It is with great sadness that we announce the passing of Rodney Graham, aged 73. He passed away Saturday surrounded by family after struggling with cancer for the past year. He is survived by his Mother Janet Graham, sister, Lindsay Graham, brother, Alan Graham, partner, Jill Orsten, Shannon Oksanen, Scott Livingstone, their children Ray and Coco Livingstone.
Born and based in Vancouver, Graham was a laid-back polymath, steeped in art, music, film, literature, psychoanalysis and popular culture. Alongside Jeff Wall and Stan Douglas, Graham emerged from art school in Canada during the 1970s as a radical pioneer of lens-based media, albeit with the added ability to skewer and further the conceptual and minimal art practices prevalent in New York at the time. His works vary in materials, subjects and intention, but can always be said to be performative, whether that is in the noisy 35mm projector beaming moving images of a chandelier spinning out of control (Torqued Chandelier Release, 2005, then realised as a physical work in Vancouver, 2019) or the artist recreating Albert Hoffman’s bicycle ride around Berlin’s Tiergarten after ingesting the first hit of LSD (Phonokinetoscope, 2001).
As a musician, Graham voraciously performed and wrote his own songs and albums, often with his band or accompanied by his own sculpture, but his musical interests and knowledge also transcended his rock’n’roll roots.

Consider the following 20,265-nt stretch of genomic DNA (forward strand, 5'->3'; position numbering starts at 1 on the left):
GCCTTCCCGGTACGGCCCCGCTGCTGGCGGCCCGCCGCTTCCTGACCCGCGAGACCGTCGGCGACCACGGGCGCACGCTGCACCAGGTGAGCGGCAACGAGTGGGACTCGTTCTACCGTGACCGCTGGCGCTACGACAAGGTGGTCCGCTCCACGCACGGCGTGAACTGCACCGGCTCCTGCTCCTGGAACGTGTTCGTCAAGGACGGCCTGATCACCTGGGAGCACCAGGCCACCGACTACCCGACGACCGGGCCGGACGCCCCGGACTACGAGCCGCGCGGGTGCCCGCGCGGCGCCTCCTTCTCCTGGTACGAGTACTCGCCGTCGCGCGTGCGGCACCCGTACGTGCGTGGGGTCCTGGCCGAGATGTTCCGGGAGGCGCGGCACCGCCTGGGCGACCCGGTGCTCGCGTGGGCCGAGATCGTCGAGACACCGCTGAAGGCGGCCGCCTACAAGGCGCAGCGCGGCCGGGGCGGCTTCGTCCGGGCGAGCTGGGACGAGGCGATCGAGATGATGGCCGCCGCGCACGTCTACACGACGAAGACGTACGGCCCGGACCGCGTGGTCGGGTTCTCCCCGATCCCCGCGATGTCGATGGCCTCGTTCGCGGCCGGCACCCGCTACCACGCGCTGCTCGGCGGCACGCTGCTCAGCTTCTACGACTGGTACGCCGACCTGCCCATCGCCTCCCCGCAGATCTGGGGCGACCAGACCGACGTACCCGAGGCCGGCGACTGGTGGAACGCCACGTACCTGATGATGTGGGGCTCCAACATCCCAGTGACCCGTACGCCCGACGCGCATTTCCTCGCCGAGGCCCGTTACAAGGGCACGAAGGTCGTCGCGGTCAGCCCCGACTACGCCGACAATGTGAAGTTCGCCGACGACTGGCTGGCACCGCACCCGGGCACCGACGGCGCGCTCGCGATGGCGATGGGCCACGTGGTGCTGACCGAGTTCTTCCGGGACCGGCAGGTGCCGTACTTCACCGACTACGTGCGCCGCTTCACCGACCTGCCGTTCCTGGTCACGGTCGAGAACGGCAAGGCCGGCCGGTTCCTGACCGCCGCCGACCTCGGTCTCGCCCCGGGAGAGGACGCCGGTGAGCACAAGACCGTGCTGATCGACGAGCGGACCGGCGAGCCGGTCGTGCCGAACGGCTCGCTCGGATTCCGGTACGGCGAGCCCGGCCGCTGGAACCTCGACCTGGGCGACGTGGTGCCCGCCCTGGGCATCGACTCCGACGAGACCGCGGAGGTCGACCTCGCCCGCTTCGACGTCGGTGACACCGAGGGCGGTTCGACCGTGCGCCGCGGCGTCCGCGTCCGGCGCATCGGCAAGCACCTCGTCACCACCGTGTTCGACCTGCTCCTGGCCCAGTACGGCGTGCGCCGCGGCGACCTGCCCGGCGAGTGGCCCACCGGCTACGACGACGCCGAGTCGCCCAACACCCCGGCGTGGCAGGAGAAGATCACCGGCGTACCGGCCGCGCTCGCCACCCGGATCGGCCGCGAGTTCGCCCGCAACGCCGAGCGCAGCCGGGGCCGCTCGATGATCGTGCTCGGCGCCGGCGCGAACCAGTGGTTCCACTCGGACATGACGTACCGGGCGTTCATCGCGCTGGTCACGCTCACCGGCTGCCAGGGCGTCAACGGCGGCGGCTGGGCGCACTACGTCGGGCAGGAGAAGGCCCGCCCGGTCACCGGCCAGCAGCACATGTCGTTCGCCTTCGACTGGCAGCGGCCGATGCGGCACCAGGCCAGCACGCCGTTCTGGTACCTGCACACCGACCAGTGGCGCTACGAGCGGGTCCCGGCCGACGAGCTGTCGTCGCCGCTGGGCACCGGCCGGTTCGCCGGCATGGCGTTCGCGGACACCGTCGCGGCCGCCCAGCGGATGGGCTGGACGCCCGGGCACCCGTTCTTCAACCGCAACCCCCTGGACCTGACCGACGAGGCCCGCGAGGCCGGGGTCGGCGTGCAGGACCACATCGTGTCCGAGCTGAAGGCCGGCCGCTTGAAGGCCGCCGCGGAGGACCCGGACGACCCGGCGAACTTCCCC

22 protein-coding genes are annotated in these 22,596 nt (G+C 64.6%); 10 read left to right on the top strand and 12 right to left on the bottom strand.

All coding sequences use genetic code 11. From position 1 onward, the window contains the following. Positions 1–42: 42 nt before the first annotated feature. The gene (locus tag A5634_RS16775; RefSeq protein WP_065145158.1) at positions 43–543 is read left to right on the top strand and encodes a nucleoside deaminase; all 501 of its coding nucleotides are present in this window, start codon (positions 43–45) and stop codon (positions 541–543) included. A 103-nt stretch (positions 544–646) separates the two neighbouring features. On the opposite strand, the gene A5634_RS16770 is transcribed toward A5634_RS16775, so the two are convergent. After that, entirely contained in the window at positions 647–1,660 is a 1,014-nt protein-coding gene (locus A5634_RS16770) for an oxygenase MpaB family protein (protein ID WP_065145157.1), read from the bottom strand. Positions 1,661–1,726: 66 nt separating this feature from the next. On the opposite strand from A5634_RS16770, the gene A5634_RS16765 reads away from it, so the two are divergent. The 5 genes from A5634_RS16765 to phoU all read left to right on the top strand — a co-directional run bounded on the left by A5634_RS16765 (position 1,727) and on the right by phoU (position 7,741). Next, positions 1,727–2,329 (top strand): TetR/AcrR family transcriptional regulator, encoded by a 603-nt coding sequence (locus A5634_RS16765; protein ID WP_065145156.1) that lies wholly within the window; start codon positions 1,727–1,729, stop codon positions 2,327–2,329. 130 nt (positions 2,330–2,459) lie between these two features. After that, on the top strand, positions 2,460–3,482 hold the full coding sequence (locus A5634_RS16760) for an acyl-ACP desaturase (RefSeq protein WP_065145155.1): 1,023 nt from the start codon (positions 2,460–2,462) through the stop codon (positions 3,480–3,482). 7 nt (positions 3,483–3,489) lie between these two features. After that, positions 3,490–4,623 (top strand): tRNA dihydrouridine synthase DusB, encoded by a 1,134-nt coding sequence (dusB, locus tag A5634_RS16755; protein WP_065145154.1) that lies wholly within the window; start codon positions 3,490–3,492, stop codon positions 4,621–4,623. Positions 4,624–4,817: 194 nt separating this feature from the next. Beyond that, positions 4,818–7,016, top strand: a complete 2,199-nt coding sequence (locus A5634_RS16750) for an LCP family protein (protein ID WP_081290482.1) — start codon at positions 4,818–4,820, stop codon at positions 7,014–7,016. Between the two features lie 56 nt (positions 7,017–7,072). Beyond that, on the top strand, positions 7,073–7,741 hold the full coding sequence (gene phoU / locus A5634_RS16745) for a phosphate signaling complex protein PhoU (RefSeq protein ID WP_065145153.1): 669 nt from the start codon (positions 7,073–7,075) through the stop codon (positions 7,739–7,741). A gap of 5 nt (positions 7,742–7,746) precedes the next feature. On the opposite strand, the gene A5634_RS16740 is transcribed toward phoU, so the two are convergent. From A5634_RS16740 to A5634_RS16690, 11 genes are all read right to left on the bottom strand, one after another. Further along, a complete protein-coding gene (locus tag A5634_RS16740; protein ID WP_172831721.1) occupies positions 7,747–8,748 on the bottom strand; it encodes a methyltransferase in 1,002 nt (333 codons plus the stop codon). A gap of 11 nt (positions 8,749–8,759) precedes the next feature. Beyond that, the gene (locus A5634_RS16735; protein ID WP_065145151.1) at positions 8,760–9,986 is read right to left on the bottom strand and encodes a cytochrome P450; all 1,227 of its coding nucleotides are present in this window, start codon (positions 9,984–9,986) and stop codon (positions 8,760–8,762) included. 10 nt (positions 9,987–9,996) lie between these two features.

Perhaps Graham is best known for his acting, through large-format, back-lit cibachromes depicting himself variously as: a photo-booth owner in the 1930s, a gallery owner in the ’40s, an abstract painter in the ’50s, an ageing rocker in the ’70s, a disgruntled sous-chef, a lighthouse keeper and a leaping hermit, among many other guises. Despite titling his last major touring show ‘That’s Not Me,’ there was always an element of playful self-portraiture in these lightboxes. Indeed, describing his interpretation of a scene from Hitchcock’s To Catch a Thief in which Cary Grant’s cat burglar is accused of robberies that are not his but bear his signature, Graham remarked: “This role spoke uncannily to me of my own life”. The artist is, of course, hiding in plain sight throughout – camouflaged beneath a cavalcade of historical, comical or fictional characters and details, which amounts to a collective portrayal of the existential everyman. In truth, each reference and setting was meticulously researched and choreographed, often with a Hollywood-style set built at his studio for each cinematic scene.
In later years, Graham became an accomplished painter, despite protestations that he was again just playing a role: “It may be a burden to reinvent oneself again and again, but it makes things more interesting." Beginning with a few key fragmentary references from the modernist era, Graham would create paintings by dissecting other paintings, part of his career-long staging of a never-ending panoply of imagistic and collagistic possibilities.